The reporters of the daily visited 34 places where the alleged offences took place but found not a single witness who would corroborate the allegations. While the top brass of the police wouldn't comment on the story on record, at least one official privately acknowledged that these cases were outright fictitious.
"We have the list of BNP-Jamaat men of all areas [in Dhaka]. In addition, the police has developed a citizen information database, called CIMS, using which we can find out the detailed address of any person. We are using this to lodge new cases," he explained as to how it worked. He also said that the police uses templates of charge-sheets and simply changes the name of the accused, date and the place to file new cases.
As if this wasn't frightening enough, a lesser known news website, Sara Bangla, owned by a ruling party MP, has recently reported, citing anonymous sources, the police has prepared a list of individuals "who might take control of the polling stations." The list mentions as many as 240,000 suspects whom the police plans to detain by December 27—three days before the election.
Later a report by Daily Jugantor corroborated the existence of such a plan, although it puts the number of suspects at 200,000. And unsurprisingly, most of these suspects are, by both accounts, opposition activists.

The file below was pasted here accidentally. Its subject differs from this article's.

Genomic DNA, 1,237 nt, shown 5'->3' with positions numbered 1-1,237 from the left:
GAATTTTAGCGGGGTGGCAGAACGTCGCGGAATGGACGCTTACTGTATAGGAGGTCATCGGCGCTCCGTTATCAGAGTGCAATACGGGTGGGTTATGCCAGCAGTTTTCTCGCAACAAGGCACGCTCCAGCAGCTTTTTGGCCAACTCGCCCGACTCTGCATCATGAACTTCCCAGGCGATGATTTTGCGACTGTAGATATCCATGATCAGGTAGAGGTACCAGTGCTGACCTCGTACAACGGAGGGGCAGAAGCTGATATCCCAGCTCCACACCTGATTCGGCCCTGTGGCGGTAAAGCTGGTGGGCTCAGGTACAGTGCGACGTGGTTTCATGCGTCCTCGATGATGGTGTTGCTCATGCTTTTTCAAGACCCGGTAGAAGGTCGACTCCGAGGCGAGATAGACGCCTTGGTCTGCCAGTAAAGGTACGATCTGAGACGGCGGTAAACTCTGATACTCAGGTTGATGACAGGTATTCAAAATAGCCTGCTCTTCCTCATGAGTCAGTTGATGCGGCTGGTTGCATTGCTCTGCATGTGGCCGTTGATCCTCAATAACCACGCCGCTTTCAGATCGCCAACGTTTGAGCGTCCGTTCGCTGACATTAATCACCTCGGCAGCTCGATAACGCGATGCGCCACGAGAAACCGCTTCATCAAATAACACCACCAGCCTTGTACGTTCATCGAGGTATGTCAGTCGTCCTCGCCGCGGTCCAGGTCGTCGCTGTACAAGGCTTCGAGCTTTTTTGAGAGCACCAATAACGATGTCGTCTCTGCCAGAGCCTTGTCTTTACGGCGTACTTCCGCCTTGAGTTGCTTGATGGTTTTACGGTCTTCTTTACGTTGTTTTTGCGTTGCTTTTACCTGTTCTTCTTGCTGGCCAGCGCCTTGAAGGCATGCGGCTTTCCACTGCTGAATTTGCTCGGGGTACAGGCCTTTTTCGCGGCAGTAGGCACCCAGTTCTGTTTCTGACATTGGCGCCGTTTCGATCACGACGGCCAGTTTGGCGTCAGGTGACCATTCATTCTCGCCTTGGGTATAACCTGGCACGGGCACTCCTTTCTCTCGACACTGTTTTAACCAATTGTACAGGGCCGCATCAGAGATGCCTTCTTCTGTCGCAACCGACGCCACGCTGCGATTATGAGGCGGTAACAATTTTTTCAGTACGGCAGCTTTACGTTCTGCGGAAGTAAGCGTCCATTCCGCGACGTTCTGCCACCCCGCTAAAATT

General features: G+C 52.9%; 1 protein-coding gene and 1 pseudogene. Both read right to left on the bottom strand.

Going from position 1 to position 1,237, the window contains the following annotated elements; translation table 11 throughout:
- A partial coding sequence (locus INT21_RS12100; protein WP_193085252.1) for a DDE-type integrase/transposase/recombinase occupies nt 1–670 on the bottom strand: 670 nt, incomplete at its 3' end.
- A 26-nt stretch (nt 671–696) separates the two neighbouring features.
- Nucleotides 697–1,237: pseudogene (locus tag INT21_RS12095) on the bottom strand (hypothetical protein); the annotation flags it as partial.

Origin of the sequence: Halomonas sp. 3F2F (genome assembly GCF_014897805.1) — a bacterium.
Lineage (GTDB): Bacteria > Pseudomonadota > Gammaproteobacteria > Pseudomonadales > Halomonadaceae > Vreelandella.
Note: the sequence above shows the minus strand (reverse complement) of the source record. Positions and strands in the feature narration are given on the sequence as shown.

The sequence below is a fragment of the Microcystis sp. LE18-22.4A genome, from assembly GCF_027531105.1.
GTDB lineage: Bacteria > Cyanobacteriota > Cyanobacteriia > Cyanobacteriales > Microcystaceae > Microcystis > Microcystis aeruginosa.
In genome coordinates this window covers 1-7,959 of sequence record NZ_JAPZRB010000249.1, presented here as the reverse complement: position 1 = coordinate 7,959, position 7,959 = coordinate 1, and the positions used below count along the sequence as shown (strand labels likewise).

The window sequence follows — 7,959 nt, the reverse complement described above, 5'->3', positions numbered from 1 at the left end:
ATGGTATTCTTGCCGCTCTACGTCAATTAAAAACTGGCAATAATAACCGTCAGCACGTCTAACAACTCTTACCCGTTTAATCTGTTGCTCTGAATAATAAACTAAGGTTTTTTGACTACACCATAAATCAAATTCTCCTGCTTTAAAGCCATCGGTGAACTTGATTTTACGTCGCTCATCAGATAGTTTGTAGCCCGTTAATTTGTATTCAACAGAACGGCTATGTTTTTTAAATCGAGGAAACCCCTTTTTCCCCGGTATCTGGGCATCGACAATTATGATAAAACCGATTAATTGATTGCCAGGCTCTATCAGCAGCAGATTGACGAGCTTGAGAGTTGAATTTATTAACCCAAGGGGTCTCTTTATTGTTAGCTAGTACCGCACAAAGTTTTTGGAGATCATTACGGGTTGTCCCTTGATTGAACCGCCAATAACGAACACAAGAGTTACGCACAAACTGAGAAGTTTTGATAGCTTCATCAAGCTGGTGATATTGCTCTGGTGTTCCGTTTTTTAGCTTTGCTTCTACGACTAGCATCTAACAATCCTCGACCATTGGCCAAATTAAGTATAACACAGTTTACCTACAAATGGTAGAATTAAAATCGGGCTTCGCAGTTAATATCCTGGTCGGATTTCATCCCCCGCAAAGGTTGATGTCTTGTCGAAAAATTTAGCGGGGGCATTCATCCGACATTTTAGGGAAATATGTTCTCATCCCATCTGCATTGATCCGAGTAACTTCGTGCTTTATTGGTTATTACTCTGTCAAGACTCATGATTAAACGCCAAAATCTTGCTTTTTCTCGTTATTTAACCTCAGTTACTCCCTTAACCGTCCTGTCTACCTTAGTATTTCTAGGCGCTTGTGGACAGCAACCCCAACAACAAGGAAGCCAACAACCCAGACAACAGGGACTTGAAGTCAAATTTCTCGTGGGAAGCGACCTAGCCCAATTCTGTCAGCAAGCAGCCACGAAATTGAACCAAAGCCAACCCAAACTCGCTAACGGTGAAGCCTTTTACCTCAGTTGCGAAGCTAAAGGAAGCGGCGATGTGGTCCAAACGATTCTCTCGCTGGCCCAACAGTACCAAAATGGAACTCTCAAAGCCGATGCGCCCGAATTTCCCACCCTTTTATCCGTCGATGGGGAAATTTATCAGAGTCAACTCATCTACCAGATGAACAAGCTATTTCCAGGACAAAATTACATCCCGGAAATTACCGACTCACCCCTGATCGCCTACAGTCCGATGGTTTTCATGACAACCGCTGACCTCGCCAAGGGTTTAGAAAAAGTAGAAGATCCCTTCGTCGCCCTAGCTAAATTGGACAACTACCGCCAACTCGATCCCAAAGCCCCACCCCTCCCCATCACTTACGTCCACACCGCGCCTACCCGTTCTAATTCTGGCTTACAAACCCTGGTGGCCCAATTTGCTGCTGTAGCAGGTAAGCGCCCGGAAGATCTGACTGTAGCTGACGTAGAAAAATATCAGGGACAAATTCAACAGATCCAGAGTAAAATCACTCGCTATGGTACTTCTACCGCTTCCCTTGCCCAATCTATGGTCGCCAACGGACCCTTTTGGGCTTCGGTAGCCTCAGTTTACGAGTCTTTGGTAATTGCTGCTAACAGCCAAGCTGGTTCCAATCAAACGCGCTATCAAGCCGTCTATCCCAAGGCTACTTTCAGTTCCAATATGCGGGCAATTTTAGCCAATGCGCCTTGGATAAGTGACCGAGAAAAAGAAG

The terrifying nature of the plan aside, detaining 200,000 people at once doesn't seem to be a realistic idea because our already overburdened jails have prisoners nearly three times their capacity. Nonetheless, detaining even a fraction of those so-called suspects will further impact electioneering.
The police's choice of deadline—December 27—by which date it plans to neutralise those suspects is also intriguing. Earlier this month, AHM Mustafa Kamal, an influential minister and MP seeking re-election, asked the local opposition activists to flee from his constituency by December 27 or else face consequences including criminal cases.
"I'll wait till the 27th. If they do not leave the area or reach a compromise with us by then, there will no longer be any concession," he was seen telling his supporters in a video clip that subsequently went viral and was widely reported on by the media.
This suggests that the prospect of a major "combing" operation targeting mainly the opposition before the election is likely. And what has the Election Commission done to avoid a disaster that would be followed by the crackdown? So far, the commission has ordered four police officers-in-charge to be withdrawn, apart from delivering frequent sermons.
If the EC cannot assert its authority over the police, so much so that it is free from the partisan government's control, the prospect of a free and fair election will remain bleak.
Nazmul Ahasan is a member of the editorial team at The Daily Star. His Twitter handle is: @nazmul_ahasan_